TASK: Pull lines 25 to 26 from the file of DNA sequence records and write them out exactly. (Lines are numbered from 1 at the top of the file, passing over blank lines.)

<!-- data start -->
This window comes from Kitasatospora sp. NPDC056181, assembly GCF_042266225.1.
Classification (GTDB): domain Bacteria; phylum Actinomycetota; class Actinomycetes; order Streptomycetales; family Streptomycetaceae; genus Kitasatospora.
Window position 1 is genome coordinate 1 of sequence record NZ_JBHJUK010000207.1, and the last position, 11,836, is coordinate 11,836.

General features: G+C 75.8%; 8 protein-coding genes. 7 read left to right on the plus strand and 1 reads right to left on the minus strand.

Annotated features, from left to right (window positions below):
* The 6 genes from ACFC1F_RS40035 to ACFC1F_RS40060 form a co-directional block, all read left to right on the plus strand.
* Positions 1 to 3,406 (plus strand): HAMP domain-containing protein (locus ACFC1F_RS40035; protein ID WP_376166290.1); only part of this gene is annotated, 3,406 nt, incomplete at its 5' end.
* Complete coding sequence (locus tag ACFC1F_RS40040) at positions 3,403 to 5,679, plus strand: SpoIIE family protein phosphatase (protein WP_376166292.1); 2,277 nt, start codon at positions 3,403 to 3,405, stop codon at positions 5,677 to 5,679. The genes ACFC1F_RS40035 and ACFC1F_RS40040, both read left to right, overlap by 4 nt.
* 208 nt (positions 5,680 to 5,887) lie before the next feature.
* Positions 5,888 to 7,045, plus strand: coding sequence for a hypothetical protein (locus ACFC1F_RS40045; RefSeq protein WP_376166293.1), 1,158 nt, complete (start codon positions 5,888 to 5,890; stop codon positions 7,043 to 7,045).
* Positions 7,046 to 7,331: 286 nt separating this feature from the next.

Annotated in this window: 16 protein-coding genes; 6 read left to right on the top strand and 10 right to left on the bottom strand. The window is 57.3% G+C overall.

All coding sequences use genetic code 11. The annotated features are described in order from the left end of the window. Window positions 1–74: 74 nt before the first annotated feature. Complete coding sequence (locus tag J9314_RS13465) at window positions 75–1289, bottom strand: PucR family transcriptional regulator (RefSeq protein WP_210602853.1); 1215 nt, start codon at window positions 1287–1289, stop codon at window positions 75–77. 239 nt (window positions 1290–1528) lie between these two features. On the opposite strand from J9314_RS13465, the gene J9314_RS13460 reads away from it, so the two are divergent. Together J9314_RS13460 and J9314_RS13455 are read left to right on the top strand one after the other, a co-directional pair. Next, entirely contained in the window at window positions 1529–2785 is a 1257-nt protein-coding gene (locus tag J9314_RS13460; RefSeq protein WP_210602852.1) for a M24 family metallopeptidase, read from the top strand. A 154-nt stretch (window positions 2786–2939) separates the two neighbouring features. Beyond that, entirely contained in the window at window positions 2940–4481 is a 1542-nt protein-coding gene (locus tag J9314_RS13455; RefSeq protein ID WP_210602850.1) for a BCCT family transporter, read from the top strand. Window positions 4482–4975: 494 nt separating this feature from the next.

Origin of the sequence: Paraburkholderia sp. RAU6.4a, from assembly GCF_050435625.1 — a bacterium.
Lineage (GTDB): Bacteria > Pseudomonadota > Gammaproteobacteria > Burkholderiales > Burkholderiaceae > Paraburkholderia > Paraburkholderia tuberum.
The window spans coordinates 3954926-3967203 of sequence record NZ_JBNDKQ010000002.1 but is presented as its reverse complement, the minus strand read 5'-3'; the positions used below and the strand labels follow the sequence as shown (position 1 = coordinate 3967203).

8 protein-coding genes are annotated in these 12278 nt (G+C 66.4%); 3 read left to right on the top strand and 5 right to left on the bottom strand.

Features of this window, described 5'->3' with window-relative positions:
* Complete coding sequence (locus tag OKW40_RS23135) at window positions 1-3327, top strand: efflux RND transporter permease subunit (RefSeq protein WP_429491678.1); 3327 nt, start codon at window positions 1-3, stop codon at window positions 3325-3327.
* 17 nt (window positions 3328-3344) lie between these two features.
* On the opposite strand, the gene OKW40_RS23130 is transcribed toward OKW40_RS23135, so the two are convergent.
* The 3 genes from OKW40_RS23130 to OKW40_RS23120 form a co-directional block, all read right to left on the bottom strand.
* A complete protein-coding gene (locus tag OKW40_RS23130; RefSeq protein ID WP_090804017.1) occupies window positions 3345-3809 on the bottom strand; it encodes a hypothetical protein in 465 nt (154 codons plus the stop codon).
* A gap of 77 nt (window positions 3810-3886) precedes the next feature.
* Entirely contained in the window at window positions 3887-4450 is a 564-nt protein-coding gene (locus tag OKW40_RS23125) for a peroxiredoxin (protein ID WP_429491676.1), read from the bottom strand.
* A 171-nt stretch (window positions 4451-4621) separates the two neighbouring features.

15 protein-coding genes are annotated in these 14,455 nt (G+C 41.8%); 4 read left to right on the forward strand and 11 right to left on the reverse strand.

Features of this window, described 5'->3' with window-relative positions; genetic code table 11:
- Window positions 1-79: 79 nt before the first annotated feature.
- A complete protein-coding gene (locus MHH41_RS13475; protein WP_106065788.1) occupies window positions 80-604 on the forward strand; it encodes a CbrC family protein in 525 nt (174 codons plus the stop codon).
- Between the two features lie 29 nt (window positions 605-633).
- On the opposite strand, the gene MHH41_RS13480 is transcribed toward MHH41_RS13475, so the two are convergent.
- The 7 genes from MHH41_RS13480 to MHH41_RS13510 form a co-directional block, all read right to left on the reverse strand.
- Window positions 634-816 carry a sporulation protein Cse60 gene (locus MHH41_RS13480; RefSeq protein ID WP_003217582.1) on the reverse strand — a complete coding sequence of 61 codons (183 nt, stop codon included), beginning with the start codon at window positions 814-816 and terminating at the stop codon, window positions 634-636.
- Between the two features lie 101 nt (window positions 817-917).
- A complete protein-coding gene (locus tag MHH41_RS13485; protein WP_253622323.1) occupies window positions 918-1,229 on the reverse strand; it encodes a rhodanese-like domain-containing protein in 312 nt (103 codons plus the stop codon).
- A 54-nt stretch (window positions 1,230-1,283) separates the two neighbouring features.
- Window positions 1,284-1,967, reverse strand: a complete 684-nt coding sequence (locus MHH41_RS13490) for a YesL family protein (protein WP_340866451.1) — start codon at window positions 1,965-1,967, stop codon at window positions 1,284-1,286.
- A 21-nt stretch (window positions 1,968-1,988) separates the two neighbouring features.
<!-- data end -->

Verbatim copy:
* Entirely contained in the window at window positions 3887-4450 is a 564-nt protein-coding gene (locus tag OKW40_RS23125) for a peroxiredoxin (protein ID WP_429491676.1), read from the bottom strand.
* A 171-nt stretch (window positions 4451-4621) separates the two neighbouring features.